Biblical researchers have always known that in the Bible, numbers are never ever coincidental and can be both specific and symbolic. Some numbers have a story. Let us explore the prophetic evidence for the 30 Shekels.
Thirty pieces of silver or 30 shekels tells a story immediately identifiable to most Christian followers. It was the blood money paid to Judas by Jewish spiritual leaders– payment for his betrayal of Jesus. When we hear “30 pieces of silver” we imagine betrayal of the worst possible kind. Greed. Overall oppression. Regret.
However 30 shekels – or pieces of silver appear numerous other times in the Bible’s meta-narrative too.
1. Exodus– the amount to make up for the death of a servant
In Exodus 21 the Lord communicates through Moses the regulations surrounding accidents. If a bull wounds a male or female servant, the owner needs to pay thirty shekels of silver to the master of the servant, and the bull should be stoned” (v32).
2. Leviticus– the amount to dedicate a woman to the Lord
Leviticus 27 sets out the guidelines around devoting something to the Lord– whether it be an individual, an animal, land or property– and how to “redeem” or buy back your oath. The worth of a male 20-60 years of ages was set at 50 shekels, and a woman’s worth was set at 30.
3. Zechariah– the amount paid the shepherd
Zechariah 11 pertain to false shepherds (leaders) of Israel. In an acted parable, Zechariah himself ends up being the shepherd over the people and does away with 3 false shepherds. This passage is a segment of the whole messianic passage of chapters 9-12. Here, Israel deny this true messianic shepherd too, and he breaks among one of his staffs called “Favor” to demonstrate that they have actually broken their covenant with the Lord. At this moment, Zechariah resigns from his shepherd position, asking just the rate of a servant (30 shekels) for his efforts. God commands him to toss the money to the potter in the Temple. One author proposes that the concept is that the potter can then style an idol out of the silver, sealing the people’s rejection of the Lord. At that point, Zechariah breaks his 2nd staff, called “Union,” to signify the rupture within the people themselves. They have actually separated not only with God, and with one another.
4. Matthew– the amount paid for Jesus’ betrayal
Though Matthew, Mark and Luke contain Judas’ betrayal of Jesus, basically only Matthew the tax collector mentions the precise cost. Matthew understands the prophetic evidence for the 30 Shekels.
And the chief priests would have recognized the Old Testament laws set out in the Pentateuch. In their assessment, at the very least, Jesus’ life is equivalent to that of a servant. Or a female. It appears a deliberate act of dishonour.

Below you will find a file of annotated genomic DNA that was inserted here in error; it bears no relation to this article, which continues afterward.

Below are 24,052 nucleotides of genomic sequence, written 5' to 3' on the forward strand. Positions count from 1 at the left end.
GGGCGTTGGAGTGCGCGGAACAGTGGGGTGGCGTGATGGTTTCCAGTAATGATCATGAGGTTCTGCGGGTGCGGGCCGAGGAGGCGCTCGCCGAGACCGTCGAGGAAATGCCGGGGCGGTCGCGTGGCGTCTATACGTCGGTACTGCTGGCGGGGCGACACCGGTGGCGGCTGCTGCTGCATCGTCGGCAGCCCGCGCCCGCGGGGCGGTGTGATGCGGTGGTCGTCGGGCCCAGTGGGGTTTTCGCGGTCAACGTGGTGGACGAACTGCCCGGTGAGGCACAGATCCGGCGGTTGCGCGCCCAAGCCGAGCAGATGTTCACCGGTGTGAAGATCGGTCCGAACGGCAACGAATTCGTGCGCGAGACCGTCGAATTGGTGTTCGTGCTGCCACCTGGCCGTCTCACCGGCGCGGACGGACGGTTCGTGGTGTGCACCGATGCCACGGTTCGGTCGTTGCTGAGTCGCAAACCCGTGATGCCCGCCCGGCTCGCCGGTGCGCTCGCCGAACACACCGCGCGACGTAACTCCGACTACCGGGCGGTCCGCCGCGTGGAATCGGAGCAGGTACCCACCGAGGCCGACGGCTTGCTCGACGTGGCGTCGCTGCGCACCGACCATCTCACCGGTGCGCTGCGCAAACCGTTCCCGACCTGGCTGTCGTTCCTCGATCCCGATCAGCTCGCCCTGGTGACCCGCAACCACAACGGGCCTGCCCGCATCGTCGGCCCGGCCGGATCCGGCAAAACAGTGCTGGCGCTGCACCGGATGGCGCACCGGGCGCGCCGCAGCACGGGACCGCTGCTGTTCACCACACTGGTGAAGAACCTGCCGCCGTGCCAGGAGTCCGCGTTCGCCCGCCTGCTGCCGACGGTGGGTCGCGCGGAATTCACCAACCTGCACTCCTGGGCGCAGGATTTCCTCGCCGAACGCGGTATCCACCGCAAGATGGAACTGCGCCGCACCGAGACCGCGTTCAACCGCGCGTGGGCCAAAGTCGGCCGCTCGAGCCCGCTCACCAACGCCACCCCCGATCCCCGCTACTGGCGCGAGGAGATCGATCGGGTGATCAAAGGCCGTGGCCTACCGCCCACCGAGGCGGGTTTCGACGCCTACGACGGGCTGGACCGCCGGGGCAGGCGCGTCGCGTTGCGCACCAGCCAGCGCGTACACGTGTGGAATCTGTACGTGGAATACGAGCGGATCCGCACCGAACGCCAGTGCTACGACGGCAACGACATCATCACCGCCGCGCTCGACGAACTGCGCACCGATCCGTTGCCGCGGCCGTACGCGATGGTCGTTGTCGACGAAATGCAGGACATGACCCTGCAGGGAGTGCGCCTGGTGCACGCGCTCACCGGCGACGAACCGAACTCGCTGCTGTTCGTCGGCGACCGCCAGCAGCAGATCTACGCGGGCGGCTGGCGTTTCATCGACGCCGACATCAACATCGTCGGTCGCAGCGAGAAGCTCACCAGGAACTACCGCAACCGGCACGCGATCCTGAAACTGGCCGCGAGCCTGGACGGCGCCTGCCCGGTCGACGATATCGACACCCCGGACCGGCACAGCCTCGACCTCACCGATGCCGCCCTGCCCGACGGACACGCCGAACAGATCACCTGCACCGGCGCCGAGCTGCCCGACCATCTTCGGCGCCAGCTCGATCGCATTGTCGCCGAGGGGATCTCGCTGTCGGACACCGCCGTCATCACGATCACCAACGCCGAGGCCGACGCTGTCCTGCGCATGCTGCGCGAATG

Isaiah’s prophetic words ring in our ears:
He was despised and rejected by man,
a man of sorrows, and familiar with suffering.
Like one from whom men hide their faces he was despised,
and we respected Him not (Isa 53:3).
The Big Story exposes a Messiah we never ever anticipated. One we “respected not.”
We never ever anticipated a servant king.
The true King lowered Himself. Walked the ground He had created. He did not come to be served, however to serve, and to offer His life as a ransom for many (Mark 10:45). It’s figuratively suitable that the one who deliberately took up the form of a bond-servant would be put to death at the cost of a servant.
We could not have actually prepared for a dishonored teacher.
Though social honor is determined in part by the friends one keeps, Jesus continuously defied expectations of with whom an honored teacher ought to associate.
Jesus’ inner circle consists of women. Ladies finance His ministry. Sit at His feet in the function of a pupil. Jesus does not pick an equitable inner circle, however invests His social credit offering honor to the lowly. He goes to sinners’ homes and consumes with them – both actions which bestow honor. He protects His decision to hang out with sinners and tax collectors to spiritual leaders.
We never ever anticipated the promised Shepherd of Israel to be led like a lamb to slaughter.
He was oppressed and afflicted,
yet He did not open His mouth;
He was led like a lamb to the slaughter,
and as a sheep prior to her shearers is silent,
so He did not open His mouth (Isaish 53:7).
The total worth of God’s present to us can never ever be computed.
No matter how much we look at it, the numbers will never ever add up. Jesus lived an example of downward mobility. We have actually gotten all God’s riches at Christ’s expense. Hallelujah!
Those who follow Jesus invest their lives astonished by the riches of His abstruse grace.
In awe of our addition in His story.